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Tracking small feet on the ground

Did a cat, weta, skink, stoat, rat, possum or hedgehog visit our garden last night? That’s a question children and their families on Otago Peninsula are answering in a new local project.

Simple tracking devices – tracking tunnels (with inkpad and paper floors), chew cards and wax tags – will be distributed to participating schools on the peninsula and in a nearby area of Dunedin city. Children will also be given cards to identify the nocturnal visitors by the footprints in the tunnels or the pattern of teeth marks left on the cards. Any visits will be recorded the next morning, then entered on a website.

Dr Katrin Berkenbusch from Dragonfly Data Science, a Wellington-based science provider, is involved in creating the website and data entry interface. “We’re planning to build a system that displays the data immediately, and is really easy for the children to use,” she says.

The project will help the Otago Peninsula Biodiversity Group build a map of where animal pests are living. The group is currently targeting possums, but its longer term goal is to get rid of all pest animals on the peninsula. 

Collecting and sharing data

“The children will be collecting data about their local environment – where they live or go to school – and sharing that with others. It’s an opportunity for them to see the value in their own data and its contribution to a bigger picture. Some competition between families and schools about who has the most results may also develop!”

Katrin, who lives on the peninsula, is excited about what’s in it for the children who will take part.

“Children are naturally curious, and this project will raise their awareness about animals that aren’t around in the daytime. There’s an element of mystery about what happens in the dark. By teaching children about monitoring techniques that are not direct observations, we hope they will be more curious about the things that are going on around them that they can’t see.”

New opportunities

For Dragonfly, the project is an opportunity to be part of something quite different to their usual data analysis and statistical modelling work.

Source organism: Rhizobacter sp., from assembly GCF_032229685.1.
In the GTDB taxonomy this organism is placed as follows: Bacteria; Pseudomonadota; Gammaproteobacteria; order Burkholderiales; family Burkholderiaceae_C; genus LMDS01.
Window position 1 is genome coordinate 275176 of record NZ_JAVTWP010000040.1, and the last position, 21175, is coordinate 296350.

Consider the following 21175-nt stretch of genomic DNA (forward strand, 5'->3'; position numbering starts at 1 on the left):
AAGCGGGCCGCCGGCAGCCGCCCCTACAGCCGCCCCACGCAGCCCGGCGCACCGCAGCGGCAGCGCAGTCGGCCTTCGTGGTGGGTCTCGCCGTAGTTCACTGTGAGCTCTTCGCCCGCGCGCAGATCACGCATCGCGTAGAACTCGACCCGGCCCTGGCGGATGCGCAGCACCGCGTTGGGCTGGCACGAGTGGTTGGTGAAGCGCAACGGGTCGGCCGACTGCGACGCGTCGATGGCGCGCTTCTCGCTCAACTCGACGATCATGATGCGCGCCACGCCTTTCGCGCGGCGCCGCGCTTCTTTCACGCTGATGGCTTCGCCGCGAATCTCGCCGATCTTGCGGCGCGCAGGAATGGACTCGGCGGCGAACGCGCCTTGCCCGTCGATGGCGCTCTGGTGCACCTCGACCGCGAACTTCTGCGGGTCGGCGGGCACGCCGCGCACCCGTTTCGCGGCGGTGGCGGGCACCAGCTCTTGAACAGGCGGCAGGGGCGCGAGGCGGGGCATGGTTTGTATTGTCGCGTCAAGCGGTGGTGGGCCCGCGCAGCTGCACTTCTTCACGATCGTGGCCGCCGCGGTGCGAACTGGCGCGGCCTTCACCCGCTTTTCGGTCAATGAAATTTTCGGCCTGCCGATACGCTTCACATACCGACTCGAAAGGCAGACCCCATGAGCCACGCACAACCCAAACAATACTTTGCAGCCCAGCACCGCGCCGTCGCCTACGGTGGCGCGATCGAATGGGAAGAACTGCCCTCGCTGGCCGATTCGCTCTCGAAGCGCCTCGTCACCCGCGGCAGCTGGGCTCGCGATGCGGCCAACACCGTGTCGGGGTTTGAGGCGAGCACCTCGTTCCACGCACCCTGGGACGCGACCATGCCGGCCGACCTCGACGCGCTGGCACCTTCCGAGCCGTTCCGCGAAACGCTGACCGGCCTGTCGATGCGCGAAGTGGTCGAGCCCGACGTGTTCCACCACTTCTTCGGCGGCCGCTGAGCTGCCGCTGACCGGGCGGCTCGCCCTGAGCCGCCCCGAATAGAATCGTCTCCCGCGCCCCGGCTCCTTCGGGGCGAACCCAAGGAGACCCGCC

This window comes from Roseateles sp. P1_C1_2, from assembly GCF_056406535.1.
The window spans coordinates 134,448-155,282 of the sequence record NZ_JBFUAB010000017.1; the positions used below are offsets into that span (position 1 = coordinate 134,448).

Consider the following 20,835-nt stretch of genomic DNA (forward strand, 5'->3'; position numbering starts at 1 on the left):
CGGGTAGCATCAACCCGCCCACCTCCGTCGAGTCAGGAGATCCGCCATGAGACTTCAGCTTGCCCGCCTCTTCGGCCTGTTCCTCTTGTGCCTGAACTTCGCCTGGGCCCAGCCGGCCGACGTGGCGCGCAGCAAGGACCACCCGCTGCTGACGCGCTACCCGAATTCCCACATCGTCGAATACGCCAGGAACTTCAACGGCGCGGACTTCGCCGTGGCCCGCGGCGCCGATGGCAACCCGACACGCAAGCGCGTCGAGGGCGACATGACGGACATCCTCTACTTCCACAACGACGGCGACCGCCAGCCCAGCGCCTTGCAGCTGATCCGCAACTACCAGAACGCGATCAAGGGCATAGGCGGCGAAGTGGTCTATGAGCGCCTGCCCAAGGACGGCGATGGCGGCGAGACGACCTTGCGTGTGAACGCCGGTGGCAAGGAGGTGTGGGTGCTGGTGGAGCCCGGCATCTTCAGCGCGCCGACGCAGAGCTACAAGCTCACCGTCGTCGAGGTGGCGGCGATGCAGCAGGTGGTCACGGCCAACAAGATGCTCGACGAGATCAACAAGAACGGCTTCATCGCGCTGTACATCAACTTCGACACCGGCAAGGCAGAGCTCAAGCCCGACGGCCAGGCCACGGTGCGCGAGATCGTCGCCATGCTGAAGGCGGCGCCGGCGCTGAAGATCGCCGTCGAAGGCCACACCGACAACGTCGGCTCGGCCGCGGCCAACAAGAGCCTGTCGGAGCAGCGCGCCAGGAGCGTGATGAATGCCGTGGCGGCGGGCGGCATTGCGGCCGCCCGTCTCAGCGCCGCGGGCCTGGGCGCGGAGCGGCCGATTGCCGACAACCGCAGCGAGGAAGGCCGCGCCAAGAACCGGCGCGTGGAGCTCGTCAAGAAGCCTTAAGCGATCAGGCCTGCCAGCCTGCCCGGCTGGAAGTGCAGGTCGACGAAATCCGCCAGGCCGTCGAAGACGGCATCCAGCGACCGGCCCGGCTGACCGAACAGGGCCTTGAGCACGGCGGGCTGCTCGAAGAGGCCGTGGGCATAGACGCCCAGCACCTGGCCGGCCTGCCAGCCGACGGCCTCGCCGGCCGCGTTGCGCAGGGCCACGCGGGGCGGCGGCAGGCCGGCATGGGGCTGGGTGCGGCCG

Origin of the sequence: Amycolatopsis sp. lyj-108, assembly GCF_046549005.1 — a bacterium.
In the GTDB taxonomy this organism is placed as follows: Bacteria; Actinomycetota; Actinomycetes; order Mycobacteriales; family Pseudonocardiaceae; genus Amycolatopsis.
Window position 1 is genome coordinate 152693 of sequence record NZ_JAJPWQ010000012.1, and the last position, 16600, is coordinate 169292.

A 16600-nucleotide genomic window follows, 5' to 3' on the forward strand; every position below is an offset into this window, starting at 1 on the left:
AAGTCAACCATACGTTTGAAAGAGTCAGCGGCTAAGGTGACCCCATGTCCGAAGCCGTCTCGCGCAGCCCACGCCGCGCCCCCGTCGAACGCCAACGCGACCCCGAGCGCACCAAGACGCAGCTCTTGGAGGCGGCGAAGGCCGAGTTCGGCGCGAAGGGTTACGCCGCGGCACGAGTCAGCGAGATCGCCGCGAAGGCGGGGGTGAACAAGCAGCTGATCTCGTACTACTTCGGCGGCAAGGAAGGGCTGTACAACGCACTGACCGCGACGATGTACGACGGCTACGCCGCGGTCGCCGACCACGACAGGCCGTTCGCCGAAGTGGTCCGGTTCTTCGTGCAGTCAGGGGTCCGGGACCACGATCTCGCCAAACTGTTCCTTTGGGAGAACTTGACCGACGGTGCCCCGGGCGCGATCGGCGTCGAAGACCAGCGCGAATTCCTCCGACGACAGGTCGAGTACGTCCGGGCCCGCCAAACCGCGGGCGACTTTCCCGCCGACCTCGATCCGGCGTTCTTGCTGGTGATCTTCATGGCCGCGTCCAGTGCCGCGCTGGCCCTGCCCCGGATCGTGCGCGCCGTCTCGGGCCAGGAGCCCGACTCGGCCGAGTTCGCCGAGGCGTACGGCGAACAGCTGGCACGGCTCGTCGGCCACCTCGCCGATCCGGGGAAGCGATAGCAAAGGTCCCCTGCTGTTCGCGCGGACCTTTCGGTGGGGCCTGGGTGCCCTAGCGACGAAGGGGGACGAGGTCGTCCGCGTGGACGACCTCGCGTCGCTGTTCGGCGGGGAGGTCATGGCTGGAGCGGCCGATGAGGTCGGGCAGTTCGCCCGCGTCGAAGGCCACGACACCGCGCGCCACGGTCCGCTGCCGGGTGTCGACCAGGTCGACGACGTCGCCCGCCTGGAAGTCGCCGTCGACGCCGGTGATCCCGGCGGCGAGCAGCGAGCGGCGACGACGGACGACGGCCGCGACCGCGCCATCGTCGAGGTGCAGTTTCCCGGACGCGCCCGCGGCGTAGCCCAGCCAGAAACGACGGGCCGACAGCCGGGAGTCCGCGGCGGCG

“It’s a really great opportunity for us to be involved in research that’s also educational – and with much longer-term goals than our usual work. Some children are really keen on the biodiversity aspects of this research, but there will be others who get right into the data entry and monitoring side. It could open up lots of new ideas for them. 

A place to treasure and protect

Otago Peninsula is home to many special plants and animals, including yellow-eyed and little penguins. New Zealand’s only mainland colony of northern royal albatross is at Pukekura/Taiaroa Head, the peninsula’s most northern point.

Farms, scrubland, forest and rocky outcrops cover the large peninsula (9500 hectares) that is joined to Dunedin by an area called ‘the neck’. This area is being targeted for the monitoring because possums could reinvade from here once they have been removed from the outer areas.

About the project

This project, Backyard Biodiversity Stage 2, is supported by the Unlocking Curious Minds contestable fund. A previous project, Backyard Biodiversity, was funded by Curious Minds in 2015.

The Otago Peninsula Biodiversity Group was set up by the local community and has already helped reduce possums to low levels. Backyard Biodiversity Stage 2 will run in 10 schools (with input from the Department of Conservation) and encourage awareness and action from people who live nearer to the city.


Unlocking Curious Minds

Unlocking Curious Minds supports projects that excite and engage New Zealanders who have fewer opportunities to experience and connect with science and technology.

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